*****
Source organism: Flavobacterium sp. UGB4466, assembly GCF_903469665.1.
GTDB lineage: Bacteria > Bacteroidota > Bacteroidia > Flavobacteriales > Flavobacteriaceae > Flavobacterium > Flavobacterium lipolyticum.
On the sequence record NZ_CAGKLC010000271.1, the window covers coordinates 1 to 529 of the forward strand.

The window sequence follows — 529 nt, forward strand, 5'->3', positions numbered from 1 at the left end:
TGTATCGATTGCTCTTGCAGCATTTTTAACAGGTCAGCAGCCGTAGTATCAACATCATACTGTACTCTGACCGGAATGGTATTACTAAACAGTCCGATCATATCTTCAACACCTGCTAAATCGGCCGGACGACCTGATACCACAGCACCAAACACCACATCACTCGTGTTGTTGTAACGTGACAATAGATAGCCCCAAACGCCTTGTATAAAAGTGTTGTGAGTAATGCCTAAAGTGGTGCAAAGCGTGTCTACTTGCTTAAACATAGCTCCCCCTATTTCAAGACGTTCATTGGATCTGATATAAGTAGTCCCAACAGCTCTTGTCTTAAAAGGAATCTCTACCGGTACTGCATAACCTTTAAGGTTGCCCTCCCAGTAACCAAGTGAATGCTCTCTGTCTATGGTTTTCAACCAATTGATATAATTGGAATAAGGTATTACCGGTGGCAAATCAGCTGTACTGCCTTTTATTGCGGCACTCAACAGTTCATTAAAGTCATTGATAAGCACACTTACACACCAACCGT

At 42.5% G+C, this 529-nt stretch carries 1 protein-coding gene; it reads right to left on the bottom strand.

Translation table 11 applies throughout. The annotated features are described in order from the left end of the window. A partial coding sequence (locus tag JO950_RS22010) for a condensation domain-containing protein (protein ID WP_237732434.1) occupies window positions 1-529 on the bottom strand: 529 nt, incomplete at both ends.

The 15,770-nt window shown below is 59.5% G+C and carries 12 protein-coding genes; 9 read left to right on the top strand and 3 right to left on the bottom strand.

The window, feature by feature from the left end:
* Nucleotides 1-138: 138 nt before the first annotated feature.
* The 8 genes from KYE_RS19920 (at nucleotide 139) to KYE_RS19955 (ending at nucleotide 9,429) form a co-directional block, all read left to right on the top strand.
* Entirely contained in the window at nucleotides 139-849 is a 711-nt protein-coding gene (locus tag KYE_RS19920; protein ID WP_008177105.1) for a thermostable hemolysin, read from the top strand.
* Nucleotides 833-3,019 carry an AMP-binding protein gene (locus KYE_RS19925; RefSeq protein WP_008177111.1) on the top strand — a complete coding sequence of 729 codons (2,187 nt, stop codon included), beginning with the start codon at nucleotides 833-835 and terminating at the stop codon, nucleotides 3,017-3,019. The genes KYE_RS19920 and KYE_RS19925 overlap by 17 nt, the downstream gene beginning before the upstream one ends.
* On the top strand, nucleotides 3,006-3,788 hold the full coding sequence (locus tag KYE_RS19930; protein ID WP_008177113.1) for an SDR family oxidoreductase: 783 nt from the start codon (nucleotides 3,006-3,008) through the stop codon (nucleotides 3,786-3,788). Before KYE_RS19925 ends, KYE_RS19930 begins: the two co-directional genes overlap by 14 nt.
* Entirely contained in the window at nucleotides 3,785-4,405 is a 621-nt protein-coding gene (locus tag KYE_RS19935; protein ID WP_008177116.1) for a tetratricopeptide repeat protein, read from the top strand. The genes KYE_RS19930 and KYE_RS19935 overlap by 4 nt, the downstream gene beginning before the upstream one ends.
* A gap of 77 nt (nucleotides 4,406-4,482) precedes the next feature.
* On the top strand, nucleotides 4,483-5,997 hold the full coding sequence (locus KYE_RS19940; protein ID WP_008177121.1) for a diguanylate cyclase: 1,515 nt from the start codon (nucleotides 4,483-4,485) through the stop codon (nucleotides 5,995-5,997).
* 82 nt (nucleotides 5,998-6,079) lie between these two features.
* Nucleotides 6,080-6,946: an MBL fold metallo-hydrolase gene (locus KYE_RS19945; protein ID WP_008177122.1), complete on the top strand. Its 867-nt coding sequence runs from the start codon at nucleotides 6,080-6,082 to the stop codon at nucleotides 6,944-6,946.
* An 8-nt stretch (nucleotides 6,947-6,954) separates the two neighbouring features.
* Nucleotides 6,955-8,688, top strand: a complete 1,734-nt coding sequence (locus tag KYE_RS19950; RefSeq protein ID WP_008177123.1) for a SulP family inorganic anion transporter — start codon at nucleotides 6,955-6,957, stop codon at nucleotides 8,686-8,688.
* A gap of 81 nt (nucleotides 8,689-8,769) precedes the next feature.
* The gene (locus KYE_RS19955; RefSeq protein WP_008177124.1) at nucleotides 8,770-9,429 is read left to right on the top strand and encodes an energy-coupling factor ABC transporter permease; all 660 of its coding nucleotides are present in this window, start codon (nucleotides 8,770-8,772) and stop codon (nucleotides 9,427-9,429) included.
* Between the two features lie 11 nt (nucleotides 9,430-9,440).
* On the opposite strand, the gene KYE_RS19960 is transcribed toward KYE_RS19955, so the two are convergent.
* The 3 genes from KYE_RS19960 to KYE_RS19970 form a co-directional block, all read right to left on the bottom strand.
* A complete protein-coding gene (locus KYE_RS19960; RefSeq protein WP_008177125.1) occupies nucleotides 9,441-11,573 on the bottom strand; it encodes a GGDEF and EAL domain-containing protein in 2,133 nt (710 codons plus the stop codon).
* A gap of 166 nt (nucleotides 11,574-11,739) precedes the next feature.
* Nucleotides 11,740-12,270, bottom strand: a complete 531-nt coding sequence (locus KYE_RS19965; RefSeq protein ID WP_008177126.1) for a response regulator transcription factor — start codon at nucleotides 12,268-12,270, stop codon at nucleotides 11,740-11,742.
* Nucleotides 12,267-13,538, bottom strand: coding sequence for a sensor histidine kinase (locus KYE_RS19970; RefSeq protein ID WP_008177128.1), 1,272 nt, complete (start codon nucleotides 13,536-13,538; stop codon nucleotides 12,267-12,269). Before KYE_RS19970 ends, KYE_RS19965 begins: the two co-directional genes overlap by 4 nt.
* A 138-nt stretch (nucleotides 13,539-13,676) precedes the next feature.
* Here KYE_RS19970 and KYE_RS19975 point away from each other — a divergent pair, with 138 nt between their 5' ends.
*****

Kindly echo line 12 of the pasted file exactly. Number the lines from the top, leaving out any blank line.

* Entirely contained in the window at nucleotides 139-849 is a 711-nt protein-coding gene (locus tag KYE_RS19920; protein ID WP_008177105.1) for a thermostable hemolysin, read from the top strand.